The Soyombo script may be the only writing system in the world that it is endangered in the sense that virtually nobody uses it, yet everyone in its home culture recognizes one of its letterforms and sees it virtually every day.

Soyombo — the name means “self developed holy letters” — is one of at least five scripts that have been, and to some extent still are used to write Mongolian. It is said to have been designed in 1686 by Bogdo Zanabazar (1635–1723), the first spiritual leader of Tibetan Buddhism in Mongolia, who according to tradition saw the letterforms appear in the sky. (He also developed a Horizonal Square script, also known as Zanabazar Square.)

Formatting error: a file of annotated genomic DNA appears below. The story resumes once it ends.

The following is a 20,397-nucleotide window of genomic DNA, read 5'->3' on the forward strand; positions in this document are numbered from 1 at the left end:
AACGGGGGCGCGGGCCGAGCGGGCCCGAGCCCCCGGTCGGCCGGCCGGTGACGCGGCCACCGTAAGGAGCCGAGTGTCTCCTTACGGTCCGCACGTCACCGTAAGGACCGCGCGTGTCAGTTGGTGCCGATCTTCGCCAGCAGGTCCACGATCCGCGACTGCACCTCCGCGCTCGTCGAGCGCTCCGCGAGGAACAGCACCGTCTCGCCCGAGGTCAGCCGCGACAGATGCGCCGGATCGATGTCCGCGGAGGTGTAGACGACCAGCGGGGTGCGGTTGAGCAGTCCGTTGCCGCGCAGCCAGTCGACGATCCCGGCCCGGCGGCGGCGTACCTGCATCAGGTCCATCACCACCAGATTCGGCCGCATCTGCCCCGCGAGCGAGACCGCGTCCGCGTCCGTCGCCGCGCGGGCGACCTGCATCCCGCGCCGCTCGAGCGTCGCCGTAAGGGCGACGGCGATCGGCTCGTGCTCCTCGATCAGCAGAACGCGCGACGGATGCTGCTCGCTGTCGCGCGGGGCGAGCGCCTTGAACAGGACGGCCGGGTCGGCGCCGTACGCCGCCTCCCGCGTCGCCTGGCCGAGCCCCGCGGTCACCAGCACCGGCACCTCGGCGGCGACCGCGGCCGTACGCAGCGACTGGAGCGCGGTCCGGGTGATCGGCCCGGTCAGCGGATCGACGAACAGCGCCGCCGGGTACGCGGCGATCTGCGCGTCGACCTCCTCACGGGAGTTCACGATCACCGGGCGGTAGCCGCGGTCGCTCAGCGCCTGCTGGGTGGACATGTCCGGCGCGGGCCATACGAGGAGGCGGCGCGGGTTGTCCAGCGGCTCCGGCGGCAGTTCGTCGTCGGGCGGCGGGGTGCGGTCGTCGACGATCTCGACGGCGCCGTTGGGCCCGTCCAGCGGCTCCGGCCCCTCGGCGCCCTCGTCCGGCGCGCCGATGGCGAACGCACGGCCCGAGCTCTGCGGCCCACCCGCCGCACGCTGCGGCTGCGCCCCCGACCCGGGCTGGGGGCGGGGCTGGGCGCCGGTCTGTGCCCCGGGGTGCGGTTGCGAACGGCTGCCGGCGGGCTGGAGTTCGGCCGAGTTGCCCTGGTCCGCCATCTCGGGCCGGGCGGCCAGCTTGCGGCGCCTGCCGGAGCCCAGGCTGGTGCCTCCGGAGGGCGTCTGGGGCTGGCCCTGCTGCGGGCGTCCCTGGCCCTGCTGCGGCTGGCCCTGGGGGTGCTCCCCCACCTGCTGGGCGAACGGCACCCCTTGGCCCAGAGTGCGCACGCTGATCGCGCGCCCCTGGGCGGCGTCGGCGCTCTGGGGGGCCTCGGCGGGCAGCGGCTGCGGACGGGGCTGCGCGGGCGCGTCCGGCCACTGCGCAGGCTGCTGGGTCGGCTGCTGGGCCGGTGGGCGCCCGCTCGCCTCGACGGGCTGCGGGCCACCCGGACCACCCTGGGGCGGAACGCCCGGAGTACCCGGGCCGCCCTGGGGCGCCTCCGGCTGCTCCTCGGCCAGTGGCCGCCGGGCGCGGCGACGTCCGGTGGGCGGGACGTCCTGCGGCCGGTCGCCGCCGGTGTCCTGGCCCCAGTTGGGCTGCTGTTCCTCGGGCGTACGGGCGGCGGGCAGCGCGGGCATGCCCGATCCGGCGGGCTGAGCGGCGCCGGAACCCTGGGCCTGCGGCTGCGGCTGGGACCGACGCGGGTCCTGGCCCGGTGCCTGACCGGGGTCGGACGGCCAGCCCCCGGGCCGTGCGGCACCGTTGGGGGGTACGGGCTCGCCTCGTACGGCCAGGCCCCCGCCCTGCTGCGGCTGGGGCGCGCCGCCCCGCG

Zanabazar had created it for the translation of Buddhist texts from Sanskrit or Tibetan, and both he and his students used it extensively for that purpose, but it was too ornate and complex to be written hastily or used for everyday purposes.

It continued to be a familiar sight in temples, on official seals, and on prayer wheels, though, and in time this ceremonial and decorative use translated into the secular realm: the script, and especially the character for Soyombo itself, became so central to Mongol identity that in 1921 it appeared on the national flag.

In a sense, the very fact that it was no longer in general use meant it could take on a purely iconic value. In 1960 it was included as part of the Emblem of Mongolia, and has also been used on the country’s postage stamps and money.